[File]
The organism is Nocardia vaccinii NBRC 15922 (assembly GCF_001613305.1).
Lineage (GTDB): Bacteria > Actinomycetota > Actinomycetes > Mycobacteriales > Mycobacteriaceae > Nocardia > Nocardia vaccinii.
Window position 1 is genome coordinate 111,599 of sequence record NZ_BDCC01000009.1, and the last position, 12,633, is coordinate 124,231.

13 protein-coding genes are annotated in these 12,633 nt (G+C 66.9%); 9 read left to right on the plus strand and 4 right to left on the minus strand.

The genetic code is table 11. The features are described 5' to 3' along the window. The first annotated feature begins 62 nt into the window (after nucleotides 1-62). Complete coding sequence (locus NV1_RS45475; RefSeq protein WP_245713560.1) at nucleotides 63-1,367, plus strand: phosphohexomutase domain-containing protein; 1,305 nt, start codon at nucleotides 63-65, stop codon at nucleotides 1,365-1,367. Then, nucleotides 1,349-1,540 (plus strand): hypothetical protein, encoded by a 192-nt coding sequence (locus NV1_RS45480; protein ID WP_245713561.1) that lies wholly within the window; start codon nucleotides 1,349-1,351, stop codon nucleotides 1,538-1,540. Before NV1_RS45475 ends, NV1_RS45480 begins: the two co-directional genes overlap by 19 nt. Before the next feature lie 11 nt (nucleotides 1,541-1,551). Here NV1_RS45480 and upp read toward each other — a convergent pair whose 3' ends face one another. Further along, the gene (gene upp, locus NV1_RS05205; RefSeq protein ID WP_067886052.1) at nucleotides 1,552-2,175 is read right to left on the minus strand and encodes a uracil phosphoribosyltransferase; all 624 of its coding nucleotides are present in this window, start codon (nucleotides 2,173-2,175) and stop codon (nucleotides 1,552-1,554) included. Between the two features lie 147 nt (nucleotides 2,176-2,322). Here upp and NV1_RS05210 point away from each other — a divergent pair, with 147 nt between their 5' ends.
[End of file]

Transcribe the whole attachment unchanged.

The organism is Nocardia vaccinii NBRC 15922 (assembly GCF_001613305.1).
Lineage (GTDB): Bacteria > Actinomycetota > Actinomycetes > Mycobacteriales > Mycobacteriaceae > Nocardia > Nocardia vaccinii.
Window position 1 is genome coordinate 111,599 of sequence record NZ_BDCC01000009.1, and the last position, 12,633, is coordinate 124,231.

13 protein-coding genes are annotated in these 12,633 nt (G+C 66.9%); 9 read left to right on the plus strand and 4 right to left on the minus strand.

The genetic code is table 11. The features are described 5' to 3' along the window. The first annotated feature begins 62 nt into the window (after nucleotides 1-62). Complete coding sequence (locus NV1_RS45475; RefSeq protein WP_245713560.1) at nucleotides 63-1,367, plus strand: phosphohexomutase domain-containing protein; 1,305 nt, start codon at nucleotides 63-65, stop codon at nucleotides 1,365-1,367. Then, nucleotides 1,349-1,540 (plus strand): hypothetical protein, encoded by a 192-nt coding sequence (locus NV1_RS45480; protein ID WP_245713561.1) that lies wholly within the window; start codon nucleotides 1,349-1,351, stop codon nucleotides 1,538-1,540. Before NV1_RS45475 ends, NV1_RS45480 begins: the two co-directional genes overlap by 19 nt. Before the next feature lie 11 nt (nucleotides 1,541-1,551). Here NV1_RS45480 and upp read toward each other — a convergent pair whose 3' ends face one another. Further along, the gene (gene upp, locus NV1_RS05205; RefSeq protein ID WP_067886052.1) at nucleotides 1,552-2,175 is read right to left on the minus strand and encodes a uracil phosphoribosyltransferase; all 624 of its coding nucleotides are present in this window, start codon (nucleotides 2,173-2,175) and stop codon (nucleotides 1,552-1,554) included. Between the two features lie 147 nt (nucleotides 2,176-2,322). Here upp and NV1_RS05210 point away from each other — a divergent pair, with 147 nt between their 5' ends.